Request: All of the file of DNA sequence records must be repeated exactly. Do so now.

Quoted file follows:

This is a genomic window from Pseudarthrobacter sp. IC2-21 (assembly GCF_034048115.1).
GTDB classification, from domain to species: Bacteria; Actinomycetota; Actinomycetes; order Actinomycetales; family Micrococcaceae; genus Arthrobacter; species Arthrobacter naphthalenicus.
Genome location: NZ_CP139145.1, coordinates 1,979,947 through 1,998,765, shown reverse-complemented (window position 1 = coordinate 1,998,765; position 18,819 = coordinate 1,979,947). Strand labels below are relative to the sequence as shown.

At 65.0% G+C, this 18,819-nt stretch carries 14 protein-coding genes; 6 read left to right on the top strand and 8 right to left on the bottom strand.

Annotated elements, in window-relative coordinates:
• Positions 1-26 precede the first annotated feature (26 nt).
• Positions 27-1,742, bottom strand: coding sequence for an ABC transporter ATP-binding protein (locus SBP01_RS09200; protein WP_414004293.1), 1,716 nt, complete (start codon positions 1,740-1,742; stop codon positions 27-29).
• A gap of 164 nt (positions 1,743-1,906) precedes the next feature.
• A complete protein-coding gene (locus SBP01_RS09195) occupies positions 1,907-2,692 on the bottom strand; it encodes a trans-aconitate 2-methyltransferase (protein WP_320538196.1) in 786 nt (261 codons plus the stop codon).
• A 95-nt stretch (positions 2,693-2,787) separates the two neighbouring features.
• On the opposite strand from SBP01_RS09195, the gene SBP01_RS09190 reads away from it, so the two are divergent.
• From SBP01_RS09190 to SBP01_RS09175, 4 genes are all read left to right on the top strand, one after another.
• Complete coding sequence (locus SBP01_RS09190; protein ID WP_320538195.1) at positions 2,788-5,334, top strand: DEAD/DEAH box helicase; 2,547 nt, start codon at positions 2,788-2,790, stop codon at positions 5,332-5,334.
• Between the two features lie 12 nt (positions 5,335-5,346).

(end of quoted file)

This is a genomic window from Pseudarthrobacter sp. IC2-21 (assembly GCF_034048115.1).
GTDB classification, from domain to species: Bacteria; Actinomycetota; Actinomycetes; order Actinomycetales; family Micrococcaceae; genus Arthrobacter; species Arthrobacter naphthalenicus.
Genome location: NZ_CP139145.1, coordinates 1,979,947 through 1,998,765, shown reverse-complemented (window position 1 = coordinate 1,998,765; position 18,819 = coordinate 1,979,947). Strand labels below are relative to the sequence as shown.

At 65.0% G+C, this 18,819-nt stretch carries 14 protein-coding genes; 6 read left to right on the top strand and 8 right to left on the bottom strand.

Annotated elements, in window-relative coordinates:
• Positions 1-26 precede the first annotated feature (26 nt).
• Positions 27-1,742, bottom strand: coding sequence for an ABC transporter ATP-binding protein (locus SBP01_RS09200; protein WP_414004293.1), 1,716 nt, complete (start codon positions 1,740-1,742; stop codon positions 27-29).
• A gap of 164 nt (positions 1,743-1,906) precedes the next feature.
• A complete protein-coding gene (locus SBP01_RS09195) occupies positions 1,907-2,692 on the bottom strand; it encodes a trans-aconitate 2-methyltransferase (protein WP_320538196.1) in 786 nt (261 codons plus the stop codon).
• A 95-nt stretch (positions 2,693-2,787) separates the two neighbouring features.
• On the opposite strand from SBP01_RS09195, the gene SBP01_RS09190 reads away from it, so the two are divergent.
• From SBP01_RS09190 to SBP01_RS09175, 4 genes are all read left to right on the top strand, one after another.
• Complete coding sequence (locus SBP01_RS09190; protein ID WP_320538195.1) at positions 2,788-5,334, top strand: DEAD/DEAH box helicase; 2,547 nt, start codon at positions 2,788-2,790, stop codon at positions 5,332-5,334.
• Between the two features lie 12 nt (positions 5,335-5,346).